Keep Kuul: The Cost of Heat Stress and Heat Injuries in the Military and the Correlation to Civilian Occupations.
Shon Wainscott, National Accounts Manager at Portacool, sees a direct correlation between keeping cool in the military and keeping cool on the job. Wainscott spent fifteen years serving in the Army, the bulk of that time in the infantry. He spoke about his experiences with Tyler Kern and why it’s essential to have the proper temperature control to get the job done without heat stress or injury.
Infantry duty is a demanding job that can mean carrying heavy gear on foot. “Carrying that amount of equipment, 70, 80, 90-pound rucksacks on your back, would generate a lot of heat,” Wainscott said. “And typically, out in the field when we’d be out on these exercises and maneuvers, we would have to travel miles and miles throughout the day.” And Wainscott’s job didn’t stop during the warm months. The heat could have a tremendous impact on the soldiers.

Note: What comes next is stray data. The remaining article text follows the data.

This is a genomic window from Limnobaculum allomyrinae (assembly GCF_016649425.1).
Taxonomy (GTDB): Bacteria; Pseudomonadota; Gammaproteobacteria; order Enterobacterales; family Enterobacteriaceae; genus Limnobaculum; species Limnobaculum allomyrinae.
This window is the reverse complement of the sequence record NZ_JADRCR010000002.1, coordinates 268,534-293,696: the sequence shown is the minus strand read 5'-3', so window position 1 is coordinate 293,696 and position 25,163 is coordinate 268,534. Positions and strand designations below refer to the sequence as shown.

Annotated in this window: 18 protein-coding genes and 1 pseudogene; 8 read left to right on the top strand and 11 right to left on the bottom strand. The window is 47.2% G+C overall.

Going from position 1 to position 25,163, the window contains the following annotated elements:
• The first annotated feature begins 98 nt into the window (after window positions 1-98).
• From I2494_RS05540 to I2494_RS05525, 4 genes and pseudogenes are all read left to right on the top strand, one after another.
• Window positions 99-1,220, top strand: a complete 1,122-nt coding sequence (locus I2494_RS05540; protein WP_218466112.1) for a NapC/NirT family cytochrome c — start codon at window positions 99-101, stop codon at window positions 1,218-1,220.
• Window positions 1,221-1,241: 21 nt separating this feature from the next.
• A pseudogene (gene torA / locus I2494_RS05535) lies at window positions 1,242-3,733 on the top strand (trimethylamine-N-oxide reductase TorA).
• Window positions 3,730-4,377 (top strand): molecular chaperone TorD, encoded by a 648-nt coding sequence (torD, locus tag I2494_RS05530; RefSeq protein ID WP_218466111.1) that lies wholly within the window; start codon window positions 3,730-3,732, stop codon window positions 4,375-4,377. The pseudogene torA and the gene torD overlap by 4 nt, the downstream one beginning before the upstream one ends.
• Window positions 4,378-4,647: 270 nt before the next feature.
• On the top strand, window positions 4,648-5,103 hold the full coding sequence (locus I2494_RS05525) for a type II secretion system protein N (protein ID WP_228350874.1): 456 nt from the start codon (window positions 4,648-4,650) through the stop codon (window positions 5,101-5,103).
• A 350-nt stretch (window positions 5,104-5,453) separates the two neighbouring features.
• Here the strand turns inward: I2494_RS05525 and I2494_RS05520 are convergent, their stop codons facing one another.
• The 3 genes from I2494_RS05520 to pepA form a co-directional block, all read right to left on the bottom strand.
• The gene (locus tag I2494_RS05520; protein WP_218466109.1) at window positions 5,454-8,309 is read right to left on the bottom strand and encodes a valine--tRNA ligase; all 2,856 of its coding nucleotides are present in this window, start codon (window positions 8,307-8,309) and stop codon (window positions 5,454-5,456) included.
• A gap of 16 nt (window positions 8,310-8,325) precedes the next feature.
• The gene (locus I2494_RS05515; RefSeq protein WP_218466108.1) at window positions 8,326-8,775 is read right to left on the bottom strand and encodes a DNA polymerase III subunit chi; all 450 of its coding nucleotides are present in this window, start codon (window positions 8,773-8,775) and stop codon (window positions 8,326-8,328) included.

For jobs where a hot environment is ever-present, a worker may need to find a different position or even employment without the proper temperature control solutions. “If someone were to go down with heat in a manufacturing facility, that doesn’t mean their job isn’t going to get done; it means that someone else is going to have to step up and take their place, or they are going to have to be cross-trained and do that position for them,” Wainscott said.
Wainscott noted today’s challenging environment in finding workers, especially in production and manufacturing. “It’s even more important to retain the employees you have, and one way to do that is to provide them with a cool, comfortable work environment, so they don’t want to go look for something else.”